I know, I know… I was so excited to be free of my confines that I completely neglected to tell you about the race. Be forewarned, I will never be able to do the experience justice. It was the most exciting day of my shoe life and equal parts the best, and worst.
The excitement the night before was at a all time high. I even forgot to pose for flat runner, one of my favorite rituals. I mean, even during the pre-sleep bib pinning and lying out of the outfit, I still didn’t think of it. There were hours to get it done too, I tossed and turned in box for a long, long time until finally falling asleep. As you would imagine, the wake up call came early. Between getting dressed and then my person and her friend struggle with getting small, clear discs into her eyelets, we were out the door and on the street before I was fully awake. Glitz the flip flops secure in her clear drop-off bag and a pocket full of breakfast (coconut chocolate chip flavored CLIF bar = crack) we were ready to hail a cab. At least, that was the plan. Another pair of sneakers stood at the curb, their person also sporting a race bib.
“Wanna share a cab to the park?”
Turns out that all of the roads leading to and fro our hotel block were already closed off to most traffic. Thankfully, our new friends knew of an alternative travel option- the subway. We took off together, at a brisk pace, through a still somewhat dark city, toward a set of stairs leading under ground. I can’t say that it was the cleanest floor I’ve ever walked upon, but we weren’t on it long. No sooner had our people had swiped a shared card (a Metro one, whatever that means), a giant silver train rumbled into the station and we boarded what appeared to be the half marathon express. Seriously, almost everyone was wearing a race bib and there were more running shoes than the shelves from which I came. Only then we got off the train about fifteen minutes later and joined what appeared to be every runner in the world. Clearly, an exaggeration, but when 20,000 pairs of shoes come together, it is complete and total chaos. At least that’s from my point of view. My person, somehow knew exactly where to go.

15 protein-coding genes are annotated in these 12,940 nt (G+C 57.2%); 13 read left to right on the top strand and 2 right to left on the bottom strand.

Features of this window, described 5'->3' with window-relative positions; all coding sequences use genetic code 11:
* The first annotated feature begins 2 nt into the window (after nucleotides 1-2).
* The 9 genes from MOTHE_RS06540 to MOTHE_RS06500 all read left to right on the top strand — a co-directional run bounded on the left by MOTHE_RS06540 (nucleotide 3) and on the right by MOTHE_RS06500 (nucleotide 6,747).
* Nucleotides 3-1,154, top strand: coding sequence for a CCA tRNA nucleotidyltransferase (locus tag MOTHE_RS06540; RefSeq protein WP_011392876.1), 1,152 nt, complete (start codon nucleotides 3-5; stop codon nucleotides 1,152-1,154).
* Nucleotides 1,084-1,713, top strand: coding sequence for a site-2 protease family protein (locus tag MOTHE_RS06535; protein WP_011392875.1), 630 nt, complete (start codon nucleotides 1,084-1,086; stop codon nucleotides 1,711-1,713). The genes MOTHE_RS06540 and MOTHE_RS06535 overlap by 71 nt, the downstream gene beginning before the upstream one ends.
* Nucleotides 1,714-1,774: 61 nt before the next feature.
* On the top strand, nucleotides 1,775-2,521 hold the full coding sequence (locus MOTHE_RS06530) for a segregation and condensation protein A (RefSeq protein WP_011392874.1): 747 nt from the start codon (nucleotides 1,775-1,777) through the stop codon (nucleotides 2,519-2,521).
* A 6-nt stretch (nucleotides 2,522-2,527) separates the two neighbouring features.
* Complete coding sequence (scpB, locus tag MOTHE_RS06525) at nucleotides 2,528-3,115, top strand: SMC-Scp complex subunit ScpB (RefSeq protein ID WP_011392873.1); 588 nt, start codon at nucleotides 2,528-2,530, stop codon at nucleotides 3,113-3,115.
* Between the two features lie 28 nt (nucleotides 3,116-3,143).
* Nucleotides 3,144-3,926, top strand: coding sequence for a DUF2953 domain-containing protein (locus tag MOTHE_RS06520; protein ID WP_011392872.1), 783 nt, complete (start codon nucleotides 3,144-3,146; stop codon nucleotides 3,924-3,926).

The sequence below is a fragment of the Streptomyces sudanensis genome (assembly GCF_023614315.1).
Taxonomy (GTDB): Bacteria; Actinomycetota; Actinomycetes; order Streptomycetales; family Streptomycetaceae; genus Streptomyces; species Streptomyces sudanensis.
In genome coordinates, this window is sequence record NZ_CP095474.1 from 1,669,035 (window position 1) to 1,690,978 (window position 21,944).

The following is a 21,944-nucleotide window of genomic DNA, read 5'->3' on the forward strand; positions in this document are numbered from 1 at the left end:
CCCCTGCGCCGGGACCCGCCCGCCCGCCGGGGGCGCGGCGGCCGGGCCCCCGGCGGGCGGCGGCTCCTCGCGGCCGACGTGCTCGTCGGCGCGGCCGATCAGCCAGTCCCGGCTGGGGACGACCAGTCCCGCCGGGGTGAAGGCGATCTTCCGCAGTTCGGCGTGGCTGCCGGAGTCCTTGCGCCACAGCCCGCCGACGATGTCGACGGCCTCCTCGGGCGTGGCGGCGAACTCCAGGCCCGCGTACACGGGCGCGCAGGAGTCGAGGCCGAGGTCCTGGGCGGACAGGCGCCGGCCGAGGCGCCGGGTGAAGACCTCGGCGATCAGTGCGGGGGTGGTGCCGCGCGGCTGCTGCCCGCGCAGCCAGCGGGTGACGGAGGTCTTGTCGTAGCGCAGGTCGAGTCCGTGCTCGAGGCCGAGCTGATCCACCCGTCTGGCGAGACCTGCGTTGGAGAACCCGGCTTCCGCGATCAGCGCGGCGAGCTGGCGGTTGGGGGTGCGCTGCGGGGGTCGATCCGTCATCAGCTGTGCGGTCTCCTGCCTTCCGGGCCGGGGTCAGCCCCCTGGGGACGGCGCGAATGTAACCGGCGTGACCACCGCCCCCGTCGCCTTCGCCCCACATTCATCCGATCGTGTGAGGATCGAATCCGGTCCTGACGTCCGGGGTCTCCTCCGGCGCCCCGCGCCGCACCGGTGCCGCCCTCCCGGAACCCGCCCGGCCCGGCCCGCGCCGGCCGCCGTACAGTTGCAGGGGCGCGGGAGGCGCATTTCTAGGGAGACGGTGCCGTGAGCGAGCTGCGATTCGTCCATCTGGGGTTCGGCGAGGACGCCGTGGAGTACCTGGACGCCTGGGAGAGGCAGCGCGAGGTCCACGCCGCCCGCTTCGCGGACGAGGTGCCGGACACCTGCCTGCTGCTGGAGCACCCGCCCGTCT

A pit stop to drop Glitz off, “see you guys later!”, before heading through the first of several security checks: an officer checking bibs, who directed each of us to walk under an arch of sorts, I thought that I heard it was used to detect medals, but that can’t be right, none of us had even started, no less finished as yet. Next up, a wall of officers who waved wands up and down the front and rear of every runner. Magic wands, for luck, I’m sure. It was after this blessing that we were finally inside Central Park and could look to locate our corral. So many people. Yet, only the last wave of the runners to take on NYC as registered participants. As we stretched and warmed up within our section, 13.1 miles away the elites were nearing the finish line. My person was probably receiving her second magic wanding of luck from the police officer at our corral entrance just as Molly and her Sauconys broke away from Joyce’s Adidas and took off on the last 800 meters solo.
Then, somehow, it was 8:30. Ninety six days from when we opened an email from NYRR.org telling us that we would be ‘flying through the streets’, we took off…
Through the six, seemingly endless miles of hilly Central Park:
It was during these miles that we realized we never had breakfast, and that CLIF bar? Long gone. Plan B- Gatorade and the emergency Swedish Fish which were, thankfully, still on our person.
It was during these miles that we met the pace vehicle girls. Two spirited young ladies in a black Chevy Suburban, tasked with driving behind the pack at the speed of 15 minute miles. They sped up for a bit and drove alongside each of us back-of-the packers, explaining that once they passed us for real, we had two options- board the sweep bus, or continue to Water & Wall Streets via the sidewalks.
It was during these miles that we met the marshals. Two dedicated bicyclists who have been working the NYC Half for years, who had, in fact, ridden to the finish line once already that morning having ushered in the elites before circling back to keep us safe.
Most importantly, it was during these miles that we met Brigadeiros.
TO BE CONTINUED…